The couple left Louisiana in wake of Katrina, seeking the best care for their severely disabled children.
A well-to-do North Oaks couple are admitting they left Louisiana in the wake of Hurricane Katrina, settled in Minnesota with their triplet children -- two of them severely disabled -- and defrauded Medicaid and Social Security out of hundreds of thousands of dollars.
James N. Hood, 69, and Cynthia M. Hood, 55, pleaded guilty Wednesday in federal court in Minneapolis to mail fraud, health care fraud and theft of public money. Cynthia Hood also pleaded guilty to making a false statement while seeking Social Security benefits for the children, who are now 14 years old.
The Hoods decided on Minnesota for the "high quality of life and the best health care and educational resources for their children," the U.S. attorney's office said in a statement Wednesday. "At no time was [James Hood] truthful in reporting his income for any benefits received."
In court Wednesday, the Hoods agreed to repay to the state and federal governments all of the money they illegally claimed, about $483,000 in total, defense attorney Jean Brandl said Thursday.
While saying her clients are "deeply apologetic and take full responsibility for their actions," Brandl also noted that the Hoods were "not people living high on the hog" and didn't take exotic trips or buy fancy cars.
"They have a big house, but there's not much in it," Brandl said. The Hoods were able to pay back the money "because they saved almost everything" and spent the rest on care for their disabled children.
Brandl said the Hoods lost perspective "worrying about their kids," and James Hood in particular "worries about money and was willing to push the limits out of his fear about scarcity of money."
For their offenses, each could end up serving decades in prison. They remain free pending sentencing, which has yet to be scheduled.
Brandl said she hopes to spare her clients prison time, in particular given the responsibilities they have for their disabled children.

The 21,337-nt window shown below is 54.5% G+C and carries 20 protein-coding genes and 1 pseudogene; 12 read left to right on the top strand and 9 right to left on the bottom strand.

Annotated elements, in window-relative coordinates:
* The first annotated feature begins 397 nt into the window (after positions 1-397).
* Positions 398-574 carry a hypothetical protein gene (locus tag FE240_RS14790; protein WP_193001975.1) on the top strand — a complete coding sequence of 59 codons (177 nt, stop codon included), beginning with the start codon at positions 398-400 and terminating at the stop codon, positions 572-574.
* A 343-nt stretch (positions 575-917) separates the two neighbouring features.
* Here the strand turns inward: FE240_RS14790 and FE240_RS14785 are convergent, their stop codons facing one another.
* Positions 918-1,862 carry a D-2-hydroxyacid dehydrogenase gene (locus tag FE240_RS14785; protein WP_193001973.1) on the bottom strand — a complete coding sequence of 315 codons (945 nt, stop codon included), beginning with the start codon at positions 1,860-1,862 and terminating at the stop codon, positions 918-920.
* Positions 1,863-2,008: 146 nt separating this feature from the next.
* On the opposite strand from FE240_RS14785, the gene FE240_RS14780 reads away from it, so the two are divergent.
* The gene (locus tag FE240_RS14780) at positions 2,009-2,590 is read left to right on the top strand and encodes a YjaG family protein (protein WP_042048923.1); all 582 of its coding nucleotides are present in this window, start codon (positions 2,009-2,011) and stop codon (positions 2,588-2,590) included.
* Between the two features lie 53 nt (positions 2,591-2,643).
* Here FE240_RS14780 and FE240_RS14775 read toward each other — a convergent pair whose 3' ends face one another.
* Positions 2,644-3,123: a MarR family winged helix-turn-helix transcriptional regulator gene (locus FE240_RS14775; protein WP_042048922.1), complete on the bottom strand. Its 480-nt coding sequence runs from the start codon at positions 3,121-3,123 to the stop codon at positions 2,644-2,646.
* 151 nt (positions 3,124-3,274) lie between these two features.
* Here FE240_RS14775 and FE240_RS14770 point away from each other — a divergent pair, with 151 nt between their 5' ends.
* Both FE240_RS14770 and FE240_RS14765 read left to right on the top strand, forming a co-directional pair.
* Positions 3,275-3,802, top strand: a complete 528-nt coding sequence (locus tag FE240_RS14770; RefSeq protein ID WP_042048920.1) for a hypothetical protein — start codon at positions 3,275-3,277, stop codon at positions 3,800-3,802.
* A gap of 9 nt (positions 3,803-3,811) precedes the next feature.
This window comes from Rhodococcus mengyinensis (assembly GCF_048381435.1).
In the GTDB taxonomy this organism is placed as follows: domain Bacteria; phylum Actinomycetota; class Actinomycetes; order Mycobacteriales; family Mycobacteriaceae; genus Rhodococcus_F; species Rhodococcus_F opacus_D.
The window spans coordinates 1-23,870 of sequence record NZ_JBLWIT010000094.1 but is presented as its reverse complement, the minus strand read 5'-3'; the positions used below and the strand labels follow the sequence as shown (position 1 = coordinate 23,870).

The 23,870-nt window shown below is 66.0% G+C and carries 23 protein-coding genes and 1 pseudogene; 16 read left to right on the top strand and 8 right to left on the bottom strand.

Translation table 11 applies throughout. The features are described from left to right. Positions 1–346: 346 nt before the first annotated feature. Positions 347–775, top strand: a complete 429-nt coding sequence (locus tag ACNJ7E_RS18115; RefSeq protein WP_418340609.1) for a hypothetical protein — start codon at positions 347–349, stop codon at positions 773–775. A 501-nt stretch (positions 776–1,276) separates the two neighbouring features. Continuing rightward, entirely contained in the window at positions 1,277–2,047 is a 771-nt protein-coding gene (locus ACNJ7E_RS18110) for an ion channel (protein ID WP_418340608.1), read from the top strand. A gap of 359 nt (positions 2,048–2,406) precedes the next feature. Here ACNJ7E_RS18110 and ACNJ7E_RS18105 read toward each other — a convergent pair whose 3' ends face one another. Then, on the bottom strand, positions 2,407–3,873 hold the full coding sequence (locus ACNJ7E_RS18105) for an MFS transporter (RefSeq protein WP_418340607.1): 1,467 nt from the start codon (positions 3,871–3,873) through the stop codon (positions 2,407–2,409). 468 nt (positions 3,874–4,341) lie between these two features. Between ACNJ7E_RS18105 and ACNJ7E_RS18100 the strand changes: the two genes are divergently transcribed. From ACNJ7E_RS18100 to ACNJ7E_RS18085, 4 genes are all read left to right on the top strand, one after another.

She described one of the children as "severely autistic" and another as a quadriplegic from cerebral palsy. "Cindy spends every waking moment caring for those children," Brandl said.
According to their plea agreements and court records:
Following Katrina in 2005, the family scouted more than 20 states for government assistance for their children that was difficult to find in New Orleans.
Soon after arriving in Minnesota, they applied for benefits through the state's Medicaid program. James Hood prepared incomplete and false tax forms that Cynthia Hood signed, and the Hoods kept submitting false information in their applications and during interviews for benefits.
Prosecutors note that James Hood had at least 33 bank accounts in 2007 that earned at least $117,000 in interest income. However, he only disclosed about $85,000 of that income to the Minnesota Department of Human Services.
He also didn't disclose interest income to Ramsey County Community Human Services and also concealed stock holdings and dividend income totaling at least $156,000, as well as failing to reveal farm subsidies, farm income from property in Iowa and significant gifts from family trusts. The Hoods also told the agency that James Hood's pay as a history professor at Tulane University was their only income.
In all, from January 2006 to April 2011, James Hood stole nearly $370,000 in state and federal Medicaid benefits for his children.
In late 2010, Cynthia Hood falsely told the Social Security Administration that her household consisted of herself and her children and that her husband lived in Iowa. In truth, James Hood was living with and financially supporting them.
She also has told the government that she did not own any homes, vehicles, stocks, bonds or property, and reported that she had one bank account with a balance of $1,400. In fact, Cynthia Hood held at least 16 bank accounts jointly with James Hood.
In total, the Hoods defrauded the Social Security Administration out of more than $80,000.
According to an affidavit filed in the case by the Social Security Administration, the Hoods had a combined retirement portfolio of more than $1 million, more than a dozen bank accounts with a total of nearly $1 million in cash and two homes worth more than $1 million combined. Their North Oaks home was bought with cash for $865,000 in August 2006.
When the Hoods brought their triplets to Minnesota from Louisiana in 2005, officials said, they also claimed they were displaced from their home by the hurricane. However, their Louisiana house was deemed habitable by federal officials and listed for sale at one point for $278,000.
Star Tribune staff writer James Walsh contributed to this report.
Paul Walsh • 612-673-4482